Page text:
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What to know about data center fire protection
Protect your data center from potential fire hazards through proper mitigation, detection and suppression. Then, create a plan for recovery in the event of a fire.
Despite the rarity of data center fires, they can devastate your organization when they occur. Good fire protection provides insurance you hope you don't have to use.
Good data center fire protection requires four elements: mitigation, detection, suppression and recovery. This means you have facility elements in place to prevent fires from occurring, alert staff when a fire does happen, put out or control a fire and repair facilities after fire damage.
Mitigation is the easiest and least costly part of fire safety -- but also the most often ignored.
Never store flammable materials, particularly cardboard boxes and plastic packaging, in the data center. These also contain major particulate contaminants you shouldn't bring inside.
Infrared (IR) scan your main electrical connections at least yearly. Varying IT loads can cause wires to expand and contract. IR thermal imaging detects loose connections before they become dangerous, which eliminates one of the major causes of electrical fires.
Smoke detection is a code requirement. To avoid shutting down your data center, you can use dual-interlocked systems with ionization- and infrared-type heads, both of which must activate before alarming.
Even better are early detection aspirating systems that sense smoke earlier than standard heads. The Xtralis VESDA, which stands for very early smoke detection apparatus, and Honeywell FAAST, for fire alarm aspirating sensing technology, are the most common systems used in data centers. These smoke detectors suck air samples through small pipes and can distinguish between smoke and dust.
Early smoke identification enables you to identify and respond to fire threats with portable extinguishers well before standard heads would detect it. Aspirating systems are the least expensive part of any fire control system.
Fire suppression with water
You can suppress fires through a variety of means, although gas and sprinklers are the most common forms in data centers. Most codes require sprinklers, which activate when fire gets hot enough to melt fusible links in the heads and send a deluge of water into the space.
This can greatly damage your data center and present issues related to leaks and malfunctions, so many data centers use dry-pipe, preaction, dual-interlocked designs. In these designs, pipes are charged with compressed air or nitrogen to keep them rust-free, and the system can alert you to leaks before water escapes. Water only enters the system when two detectors alarm, but it doesn't discharge until fire melts the fusible links in the heads. However, the drawback to such systems versus traditional wet-pipe sprinkler systems is that you often accumulate a more significant amount of smoke and fire damage before the room floods with water.
A fog mist system disperses water in tiny droplets that remove heat from fire by evaporation but don't get equipment wet enough to cause harm. Mist also enters cabinets where standard sprinkler water might not and suppresses smoke, which is often as harmful as the actual fire. Local codes determine whether fog mist works as a substitute for sprinklers.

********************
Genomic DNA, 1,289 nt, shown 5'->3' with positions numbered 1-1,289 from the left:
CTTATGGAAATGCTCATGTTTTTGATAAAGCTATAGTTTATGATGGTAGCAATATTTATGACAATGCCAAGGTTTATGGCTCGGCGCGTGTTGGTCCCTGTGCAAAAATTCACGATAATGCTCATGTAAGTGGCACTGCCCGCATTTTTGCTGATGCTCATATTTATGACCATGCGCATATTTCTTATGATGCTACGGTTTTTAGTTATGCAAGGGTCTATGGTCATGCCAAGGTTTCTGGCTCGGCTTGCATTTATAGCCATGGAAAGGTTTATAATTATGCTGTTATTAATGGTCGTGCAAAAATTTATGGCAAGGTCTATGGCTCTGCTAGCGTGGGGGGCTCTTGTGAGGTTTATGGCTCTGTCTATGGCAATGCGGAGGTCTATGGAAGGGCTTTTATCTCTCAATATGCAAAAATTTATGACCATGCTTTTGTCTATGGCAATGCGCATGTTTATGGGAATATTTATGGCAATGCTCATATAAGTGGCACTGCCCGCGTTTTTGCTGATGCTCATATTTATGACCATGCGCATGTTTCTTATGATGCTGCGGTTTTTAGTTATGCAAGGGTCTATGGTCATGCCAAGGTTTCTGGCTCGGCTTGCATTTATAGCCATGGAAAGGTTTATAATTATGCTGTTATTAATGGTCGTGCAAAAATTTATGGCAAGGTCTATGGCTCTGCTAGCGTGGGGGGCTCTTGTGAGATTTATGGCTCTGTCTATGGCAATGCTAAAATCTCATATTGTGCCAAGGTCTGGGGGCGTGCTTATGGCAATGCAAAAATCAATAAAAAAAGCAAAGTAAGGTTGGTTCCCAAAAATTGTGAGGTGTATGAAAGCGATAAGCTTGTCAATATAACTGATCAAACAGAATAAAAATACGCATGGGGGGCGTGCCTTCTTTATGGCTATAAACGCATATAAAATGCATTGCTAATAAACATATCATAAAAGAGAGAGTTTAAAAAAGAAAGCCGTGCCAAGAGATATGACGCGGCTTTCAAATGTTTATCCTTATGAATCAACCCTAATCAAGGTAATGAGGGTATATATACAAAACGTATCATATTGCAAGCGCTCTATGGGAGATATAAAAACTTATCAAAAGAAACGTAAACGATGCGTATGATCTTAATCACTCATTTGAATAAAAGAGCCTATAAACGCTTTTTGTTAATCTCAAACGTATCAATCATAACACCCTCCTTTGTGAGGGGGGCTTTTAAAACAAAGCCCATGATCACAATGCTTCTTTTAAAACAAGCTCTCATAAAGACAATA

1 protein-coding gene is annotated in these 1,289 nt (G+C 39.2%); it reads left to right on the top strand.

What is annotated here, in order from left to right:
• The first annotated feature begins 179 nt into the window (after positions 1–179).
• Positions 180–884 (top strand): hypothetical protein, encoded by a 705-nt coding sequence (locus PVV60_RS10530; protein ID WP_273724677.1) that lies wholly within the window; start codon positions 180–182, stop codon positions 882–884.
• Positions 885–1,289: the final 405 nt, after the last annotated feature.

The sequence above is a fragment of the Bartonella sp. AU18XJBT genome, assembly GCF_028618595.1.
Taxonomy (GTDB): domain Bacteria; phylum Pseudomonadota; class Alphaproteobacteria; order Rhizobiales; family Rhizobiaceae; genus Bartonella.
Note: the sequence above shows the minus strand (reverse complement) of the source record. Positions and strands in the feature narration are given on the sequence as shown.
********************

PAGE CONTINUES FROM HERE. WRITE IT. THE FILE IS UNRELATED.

Fire suppression with gas
Gas-based systems come in two types: clean agent and inert gas. Clean agent systems contain chemicals that break the fire triangle by removing heat. Inert gas systems reduce the oxygen level such that fire can no longer burn but people can still breathe.
FE-24 is a halocarbon related to FE-36 that requires no piping change and causes zero ozone depletion. FE-36 is the clean agent used in hand-held fire extinguishers. The most recent clean agent is 3M Novec, which is stored as a liquid and dispersed as a gas. Novec is a non-halocarbon with zero ozone depletion, zero global warming potential and only a five-day atmospheric lifetime. Total immersion liquid cooling systems also use this agent.
Inert gas systems combine atmospheric gases that, when discharged in a closed space, reduce the oxygen percentage to below 15% so fire can't burn but people can still breathe. The most widely known are Inergen -- composed of 52% nitrogen, 40% argon and 8% carbon dioxide -- and Argonite -- 50% each nitrogen and argon. Being atmospheric gases, they cause no global warming and no ozone depletion, but they require a large amount of gas. This necessitates significant storage space for very-high-pressure tanks. Additionally, when suppressed with just inert gas, fires can still smolder and emit smoke.
All gas-based systems can produce noise levels on discharge that can damage high-density disk drives. Most manufacturers can supply lower-velocity heads to help mitigate this damage. All gas-based fire suppression systems also require rooms to be sealed and ceiling tiles to be clipped into place, which means additional construction expense -- a requirement water-based systems do not have.
A hybrid system, such as Victaulic's Vortex system, can combine water suppression with reduced oxygen fire suppression.
Recovery from a data center fire
Data center recovery time is costly. Hard shutdowns of IT hardware mean a full recovery could take up to several days. Damage sometimes requires obtaining and configuring replacement equipment.
Water might be more messy than harmful, provided it doesn't actually enter your hardware, but smoke can be highly difficult to clean up. The best course of action is to minimize your chances of a fire from the outset, have an early warning system in place, and ensure that someone can respond quickly if an alert occurs in the middle of the night.